D. Guess Is Entitled to Summary Judgment on Gucci's Dilution Claims with Respect to the Square G and Quattro G Designs, But Not with Respect to the Script Guess Logo and the GRG Stripe

1. Dr. Pham's Expert Report

The core of Guess's argument for summary judgment on Gucci's claims of trademark dilution is its repeated assertion that there is "no evidence" that its use of the marks at issue -- the Square G design, the Quattro G pattern, the Script Guess design, and the GRG Stripe design -- tarnished or impaired the distinctiveness of the relevant Gucci marks.*fn99 Gucci argues that the report of Dr. Michel Tuan Pham provides precisely such evidence, under either the actual dilution standard or the likelihood of dilution standard.*fn100 According to Gucci, Dr. Pham -- who has a Ph.D. in marketing and has taught at Columbia University's business school since 1994 -- concluded that Guess's use of the allegedly infringing marks negatively impacted consumer perceptions of the quality of Gucci products bearing the relevant Gucci marks, as well as the ability of the Gucci marks to uniquely identify Gucci products.*fn101

While Dr. Pham's report is highly relevant, Gucci overstates the degree to which it supports its dilution claims. This is because Dr. Pham consistently couches his conclusions in conditional terms. For example, he writes that "[a] perceived ubiquity of Gucci-like designs . . . is clearly likely to reduce the perceived value of the original Gucci designs," that there is a "significant risk than [sic] some of consumers' existing associations to the Guess brand [may] also become linked to the Gucci brand [in such a way that] would weaken the latter's brand identity," and finally, that "among consumers who are fully aware that the accused products are from Guess rather than from Gucci, the availability of Gucci-like Guess imitations is likely to create negative consumer responses toward the Gucci brand."*fn102 Although Dr. Pham also reaches more concrete conclusions,*fn103 he does not show that any of these risks have materialized. Accordingly, while Dr. Pham's report is sufficient to raise a genuine issue of material fact as to the existence of a likelihood of dilution, it does not do so on the issue of actual dilution.*fn104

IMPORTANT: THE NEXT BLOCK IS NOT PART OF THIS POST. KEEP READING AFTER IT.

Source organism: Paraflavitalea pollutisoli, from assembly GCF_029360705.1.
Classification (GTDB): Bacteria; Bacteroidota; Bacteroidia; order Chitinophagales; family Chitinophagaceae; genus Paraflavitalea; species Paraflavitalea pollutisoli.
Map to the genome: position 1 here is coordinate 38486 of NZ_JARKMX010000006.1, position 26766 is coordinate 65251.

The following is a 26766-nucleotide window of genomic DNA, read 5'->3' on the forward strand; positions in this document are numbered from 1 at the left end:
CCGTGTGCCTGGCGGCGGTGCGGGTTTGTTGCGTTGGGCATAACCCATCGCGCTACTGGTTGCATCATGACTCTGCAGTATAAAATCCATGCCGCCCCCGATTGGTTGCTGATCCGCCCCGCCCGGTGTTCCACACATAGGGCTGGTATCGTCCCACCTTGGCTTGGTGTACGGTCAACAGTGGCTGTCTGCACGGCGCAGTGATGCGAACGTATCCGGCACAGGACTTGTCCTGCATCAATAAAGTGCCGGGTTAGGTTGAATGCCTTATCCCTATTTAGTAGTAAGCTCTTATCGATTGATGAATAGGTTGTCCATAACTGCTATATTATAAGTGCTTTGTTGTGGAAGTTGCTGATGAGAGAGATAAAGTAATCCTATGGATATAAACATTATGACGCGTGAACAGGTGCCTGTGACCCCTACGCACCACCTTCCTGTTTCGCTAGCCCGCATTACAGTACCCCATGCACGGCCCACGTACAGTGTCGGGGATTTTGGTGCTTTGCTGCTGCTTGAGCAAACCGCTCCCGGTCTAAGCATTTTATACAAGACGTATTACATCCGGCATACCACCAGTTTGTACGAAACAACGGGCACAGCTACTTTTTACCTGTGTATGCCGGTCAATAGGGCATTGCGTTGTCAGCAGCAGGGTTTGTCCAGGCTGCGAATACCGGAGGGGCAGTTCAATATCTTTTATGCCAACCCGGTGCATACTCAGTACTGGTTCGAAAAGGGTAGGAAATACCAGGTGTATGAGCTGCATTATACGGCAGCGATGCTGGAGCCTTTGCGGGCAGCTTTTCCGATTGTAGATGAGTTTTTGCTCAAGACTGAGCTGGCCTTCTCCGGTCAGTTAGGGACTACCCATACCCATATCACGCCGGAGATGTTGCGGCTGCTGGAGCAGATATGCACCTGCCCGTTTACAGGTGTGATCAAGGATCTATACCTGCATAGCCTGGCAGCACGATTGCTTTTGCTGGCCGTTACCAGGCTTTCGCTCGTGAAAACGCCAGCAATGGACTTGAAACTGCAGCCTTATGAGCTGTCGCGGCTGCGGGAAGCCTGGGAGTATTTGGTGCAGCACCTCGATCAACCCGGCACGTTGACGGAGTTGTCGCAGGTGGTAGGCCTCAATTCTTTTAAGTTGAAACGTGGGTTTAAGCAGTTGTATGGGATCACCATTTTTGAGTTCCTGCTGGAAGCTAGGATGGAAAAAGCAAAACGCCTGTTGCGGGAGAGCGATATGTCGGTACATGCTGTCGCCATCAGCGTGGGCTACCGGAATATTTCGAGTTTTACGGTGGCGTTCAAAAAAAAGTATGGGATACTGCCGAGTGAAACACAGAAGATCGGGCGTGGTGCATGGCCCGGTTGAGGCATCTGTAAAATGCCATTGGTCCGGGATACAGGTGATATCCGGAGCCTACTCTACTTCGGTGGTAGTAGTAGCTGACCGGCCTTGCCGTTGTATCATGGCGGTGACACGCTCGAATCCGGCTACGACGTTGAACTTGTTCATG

2. The Applicable Standard of Dilution

Because there is no dispute that the Square G and Quattro G designs were first used in commerce before October 6, 2006,*fn105 the actual dilution standard applies to Gucci's claims regarding those marks. Gucci has provided no credible evidence sufficient to raise a genuine issue of material fact that any actual dilution has occurred. Accordingly, because Gucci bears the burden of proof at trial on this issue, summary judgment on its claims for dilution regarding these marks is granted.

There is also no dispute that Guess first used the GRG Stripe design in commerce after October 6, 2006. Accordingly, the "likelihood of dilution" standard applies to Gucci's claim for dilution with respect to this design. Because Dr. Pham's report raises a genuine issue of material fact as to whether Guess's use of this design is likely to dilute Gucci's mark, Guess's motion for summary judgment on Gucci's dilution claim with respect to this mark is denied.